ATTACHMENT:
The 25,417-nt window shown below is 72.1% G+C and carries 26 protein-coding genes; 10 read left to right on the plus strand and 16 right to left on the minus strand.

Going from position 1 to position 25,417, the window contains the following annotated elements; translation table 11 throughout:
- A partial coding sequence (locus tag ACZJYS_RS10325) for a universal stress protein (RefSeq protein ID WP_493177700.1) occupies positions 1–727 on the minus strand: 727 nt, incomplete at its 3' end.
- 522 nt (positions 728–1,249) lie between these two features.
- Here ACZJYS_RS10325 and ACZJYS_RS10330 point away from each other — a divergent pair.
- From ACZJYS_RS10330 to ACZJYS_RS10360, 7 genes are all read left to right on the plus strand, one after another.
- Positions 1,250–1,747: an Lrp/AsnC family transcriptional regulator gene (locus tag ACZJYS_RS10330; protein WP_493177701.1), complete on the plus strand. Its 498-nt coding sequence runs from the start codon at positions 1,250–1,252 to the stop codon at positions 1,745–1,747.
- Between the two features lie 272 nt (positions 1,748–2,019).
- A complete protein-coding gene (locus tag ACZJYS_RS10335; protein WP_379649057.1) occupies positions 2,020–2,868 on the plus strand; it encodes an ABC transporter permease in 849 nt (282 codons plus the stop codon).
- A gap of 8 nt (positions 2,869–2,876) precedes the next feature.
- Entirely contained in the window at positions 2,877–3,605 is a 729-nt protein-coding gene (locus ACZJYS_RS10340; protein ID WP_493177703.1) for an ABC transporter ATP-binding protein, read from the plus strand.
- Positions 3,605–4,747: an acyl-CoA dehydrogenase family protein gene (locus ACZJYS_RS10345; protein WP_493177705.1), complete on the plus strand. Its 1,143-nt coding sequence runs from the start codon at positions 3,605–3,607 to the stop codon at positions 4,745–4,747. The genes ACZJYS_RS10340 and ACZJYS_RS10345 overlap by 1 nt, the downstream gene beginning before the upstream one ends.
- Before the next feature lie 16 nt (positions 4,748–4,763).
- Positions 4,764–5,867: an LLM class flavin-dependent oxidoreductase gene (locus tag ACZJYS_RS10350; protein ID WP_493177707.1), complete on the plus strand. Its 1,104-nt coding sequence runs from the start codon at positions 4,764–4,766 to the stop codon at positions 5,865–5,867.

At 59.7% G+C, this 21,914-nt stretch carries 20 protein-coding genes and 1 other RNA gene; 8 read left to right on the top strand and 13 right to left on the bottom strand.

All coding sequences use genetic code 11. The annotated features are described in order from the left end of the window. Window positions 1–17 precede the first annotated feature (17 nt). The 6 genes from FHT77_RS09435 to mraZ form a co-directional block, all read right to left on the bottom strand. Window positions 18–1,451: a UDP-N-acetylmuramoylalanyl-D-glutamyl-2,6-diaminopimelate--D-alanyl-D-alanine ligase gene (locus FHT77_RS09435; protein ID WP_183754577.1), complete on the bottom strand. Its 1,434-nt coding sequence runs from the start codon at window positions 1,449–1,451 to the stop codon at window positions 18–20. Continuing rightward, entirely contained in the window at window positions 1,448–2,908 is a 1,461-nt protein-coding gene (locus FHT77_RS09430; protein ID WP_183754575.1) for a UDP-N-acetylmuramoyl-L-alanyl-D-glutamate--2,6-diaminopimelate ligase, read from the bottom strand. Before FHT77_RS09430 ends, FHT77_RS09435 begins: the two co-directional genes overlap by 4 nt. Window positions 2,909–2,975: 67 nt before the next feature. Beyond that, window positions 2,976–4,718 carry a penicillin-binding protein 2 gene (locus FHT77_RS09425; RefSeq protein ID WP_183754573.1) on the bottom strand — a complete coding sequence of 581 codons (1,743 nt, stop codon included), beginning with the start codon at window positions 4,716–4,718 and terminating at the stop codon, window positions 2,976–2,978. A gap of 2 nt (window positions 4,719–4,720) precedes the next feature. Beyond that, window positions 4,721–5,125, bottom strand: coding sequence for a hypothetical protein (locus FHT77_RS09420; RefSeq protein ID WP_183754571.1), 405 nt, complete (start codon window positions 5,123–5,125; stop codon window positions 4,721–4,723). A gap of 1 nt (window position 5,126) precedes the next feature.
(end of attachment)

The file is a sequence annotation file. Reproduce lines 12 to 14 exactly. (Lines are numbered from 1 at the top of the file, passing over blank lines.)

- Positions 3,605–4,747: an acyl-CoA dehydrogenase family protein gene (locus ACZJYS_RS10345; protein WP_493177705.1), complete on the plus strand. Its 1,143-nt coding sequence runs from the start codon at positions 3,605–3,607 to the stop codon at positions 4,745–4,747. The genes ACZJYS_RS10340 and ACZJYS_RS10345 overlap by 1 nt, the downstream gene beginning before the upstream one ends.
- Before the next feature lie 16 nt (positions 4,748–4,763).
- Positions 4,764–5,867: an LLM class flavin-dependent oxidoreductase gene (locus tag ACZJYS_RS10350; protein ID WP_493177707.1), complete on the plus strand. Its 1,104-nt coding sequence runs from the start codon at positions 4,764–4,766 to the stop codon at positions 5,865–5,867.